Building off 'The Catch'

He made one of the most memorable catches in Wisconsin postseason history, but receiver Jeff Duckworth wants to be known for more than one play in his final season with the Badgers.

MADISON - As Russell Wilson scrambled to his left, trying to buy time on a critical fourth-and-6 late in the fourth quarter, Jeff Duckworth remembers trying to shake the defender nipping at his heels. Wisconsin trailed 39-34 in the first Big Ten championship game in 2011, a wild affair that had a berth in the Rose Bowl on the line.

As Duckworth drifted toward the far sideline, Wilson was out of options. With a rush coming that prevented him from running for the first down, Wilson fired a jump ball off his back foot to Duckworth.

The sophomore only had 17 career catches up until the fourth quarter, but reacted like a veteran. Seeing the ball was underthrown, Duckworth adjusted to the jump ball, saw Spartans safety Isaiah Lewis misjudge the trajectory and secured the ball in his chest on a leaping grab.

The gain was 36 yards and the all-important first down. Wisconsin scored one play later and eventually clinched its second straight conference title with Duckworth being the hero.

"I know I needed to try and put myself in position to make a play," Duckworth said. "Obviously I'm known for one play. Hopefully I can be known for more."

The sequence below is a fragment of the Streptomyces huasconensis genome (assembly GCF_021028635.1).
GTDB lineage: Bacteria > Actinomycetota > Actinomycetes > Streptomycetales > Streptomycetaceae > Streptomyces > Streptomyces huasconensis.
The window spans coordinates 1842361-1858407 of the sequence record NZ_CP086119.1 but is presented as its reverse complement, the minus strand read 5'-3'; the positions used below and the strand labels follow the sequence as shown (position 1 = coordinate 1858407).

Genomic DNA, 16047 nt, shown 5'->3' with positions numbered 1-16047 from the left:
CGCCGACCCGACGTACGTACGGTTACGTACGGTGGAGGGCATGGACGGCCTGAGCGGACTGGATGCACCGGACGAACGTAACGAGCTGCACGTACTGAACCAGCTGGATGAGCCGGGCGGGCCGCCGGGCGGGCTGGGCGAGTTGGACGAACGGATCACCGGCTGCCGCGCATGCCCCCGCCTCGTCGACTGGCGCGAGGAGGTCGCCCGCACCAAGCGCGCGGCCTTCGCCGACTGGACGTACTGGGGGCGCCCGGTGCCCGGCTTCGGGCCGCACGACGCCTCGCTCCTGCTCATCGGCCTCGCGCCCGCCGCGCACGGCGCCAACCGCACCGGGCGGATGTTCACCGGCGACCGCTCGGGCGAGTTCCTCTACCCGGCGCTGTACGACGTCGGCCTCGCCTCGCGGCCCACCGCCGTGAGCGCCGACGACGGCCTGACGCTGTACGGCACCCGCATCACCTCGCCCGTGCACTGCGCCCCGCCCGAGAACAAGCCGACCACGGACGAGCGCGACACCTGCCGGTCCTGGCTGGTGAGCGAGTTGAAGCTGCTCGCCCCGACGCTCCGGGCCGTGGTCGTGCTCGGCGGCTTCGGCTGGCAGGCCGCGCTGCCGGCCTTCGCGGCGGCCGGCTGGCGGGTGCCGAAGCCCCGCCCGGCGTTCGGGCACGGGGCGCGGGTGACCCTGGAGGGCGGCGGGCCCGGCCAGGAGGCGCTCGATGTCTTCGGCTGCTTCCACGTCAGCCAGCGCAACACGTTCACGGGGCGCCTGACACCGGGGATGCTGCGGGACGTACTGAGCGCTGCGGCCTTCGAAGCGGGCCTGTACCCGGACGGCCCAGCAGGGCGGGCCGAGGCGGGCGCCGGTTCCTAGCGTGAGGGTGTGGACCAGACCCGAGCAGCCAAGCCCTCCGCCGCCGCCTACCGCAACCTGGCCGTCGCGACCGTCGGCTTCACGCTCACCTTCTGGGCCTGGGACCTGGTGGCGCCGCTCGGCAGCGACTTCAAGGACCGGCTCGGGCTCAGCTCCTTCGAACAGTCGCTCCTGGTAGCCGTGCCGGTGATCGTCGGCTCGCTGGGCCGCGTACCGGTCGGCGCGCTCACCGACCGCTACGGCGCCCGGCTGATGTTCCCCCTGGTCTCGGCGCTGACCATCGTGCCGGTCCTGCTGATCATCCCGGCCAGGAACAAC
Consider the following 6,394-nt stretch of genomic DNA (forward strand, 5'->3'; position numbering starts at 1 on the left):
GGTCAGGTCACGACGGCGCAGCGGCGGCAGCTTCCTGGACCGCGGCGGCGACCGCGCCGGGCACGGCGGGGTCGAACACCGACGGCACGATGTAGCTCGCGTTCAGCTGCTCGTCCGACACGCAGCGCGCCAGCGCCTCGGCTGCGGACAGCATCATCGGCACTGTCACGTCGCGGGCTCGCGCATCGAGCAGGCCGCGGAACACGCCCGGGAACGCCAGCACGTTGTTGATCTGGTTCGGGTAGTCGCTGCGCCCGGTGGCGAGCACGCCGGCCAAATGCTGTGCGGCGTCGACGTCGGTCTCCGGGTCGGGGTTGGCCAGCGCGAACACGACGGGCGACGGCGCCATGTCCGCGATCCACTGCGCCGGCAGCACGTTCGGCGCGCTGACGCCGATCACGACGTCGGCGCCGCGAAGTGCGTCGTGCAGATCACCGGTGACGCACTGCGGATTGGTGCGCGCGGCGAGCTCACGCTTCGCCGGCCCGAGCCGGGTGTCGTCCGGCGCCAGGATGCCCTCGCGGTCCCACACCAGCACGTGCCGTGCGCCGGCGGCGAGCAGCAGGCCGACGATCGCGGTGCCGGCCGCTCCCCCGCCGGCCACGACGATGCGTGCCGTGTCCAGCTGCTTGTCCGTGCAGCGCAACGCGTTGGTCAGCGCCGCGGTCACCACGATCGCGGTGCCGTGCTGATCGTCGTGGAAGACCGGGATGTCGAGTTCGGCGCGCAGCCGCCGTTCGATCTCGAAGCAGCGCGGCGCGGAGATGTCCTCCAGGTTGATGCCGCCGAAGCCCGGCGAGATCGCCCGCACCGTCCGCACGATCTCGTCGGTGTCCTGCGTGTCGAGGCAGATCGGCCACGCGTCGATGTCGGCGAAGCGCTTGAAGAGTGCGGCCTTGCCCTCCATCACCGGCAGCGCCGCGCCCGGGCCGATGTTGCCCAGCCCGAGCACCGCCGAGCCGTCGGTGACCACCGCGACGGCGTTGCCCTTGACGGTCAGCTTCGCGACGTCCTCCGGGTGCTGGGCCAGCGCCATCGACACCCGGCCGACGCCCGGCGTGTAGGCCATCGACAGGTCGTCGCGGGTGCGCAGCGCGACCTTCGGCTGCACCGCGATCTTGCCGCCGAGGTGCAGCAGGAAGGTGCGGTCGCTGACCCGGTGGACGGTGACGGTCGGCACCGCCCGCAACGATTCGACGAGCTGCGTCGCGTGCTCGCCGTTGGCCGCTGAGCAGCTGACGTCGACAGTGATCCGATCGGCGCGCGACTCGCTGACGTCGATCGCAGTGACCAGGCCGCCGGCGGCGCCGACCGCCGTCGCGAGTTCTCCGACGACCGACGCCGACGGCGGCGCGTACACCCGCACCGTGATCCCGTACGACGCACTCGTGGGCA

It was widely believed that the catch would capitulate Duckworth's confidence heading into last season. A guy who has battled back and shoulder issues throughout his career, Duckworth was going to be one of the veterans of the group next to Jared Abbrederis, and thought to be one of the team's go-to weapons.

Instead Duckworth, like the rest of the offense, struggled throughout most of the season. Duckworth played in all 14 games, but managed only nine catches for 60 yards and a touchdown. Break those numbers down further and seven of those catches and 55 yards of those yards came in one game – the second half at Oregon State when Abbrederis went down with a concussion.

As the season wore on, Duckworth said his lower back injury continued to flare up, making him unable to be fully engaged and unable to practice at 100 percent.

"We learned a lot last year," said Duckworth. "It was tough to lose so many of those close games, and I didn't do enough to help the team."

But like a lot of his teammates and fellow wide receivers, Duckworth has been given a clean slate with another new wide receivers coach. Working with Chris Beatty (Wisconsin's third wide receiver coach in the last three seasons), Duckworth and Beatty has been working on cultivating the mental side of his game.

Combining what he's learned from DelVaughn Alexander and Zach Azzanni, Duckworth feels he has a good mixture for his game.

"They've all been totally different personalities," said Duckworth. "It's been good to blend them together and see what works."

After two days in helmets only and with the team ready to transition into pads, Duckworth has his focus. He wants to more consistent, learned the nuisances of the offense and become a leader as he battles for one of the starting spots next to Abbrederis.

More importantly, he wants to be remembered for more than one play.

"If you want to get the chance to play, you've got to show the coaches now that you can do it," said Duckworth. "My back feels good, and I am ready to go."

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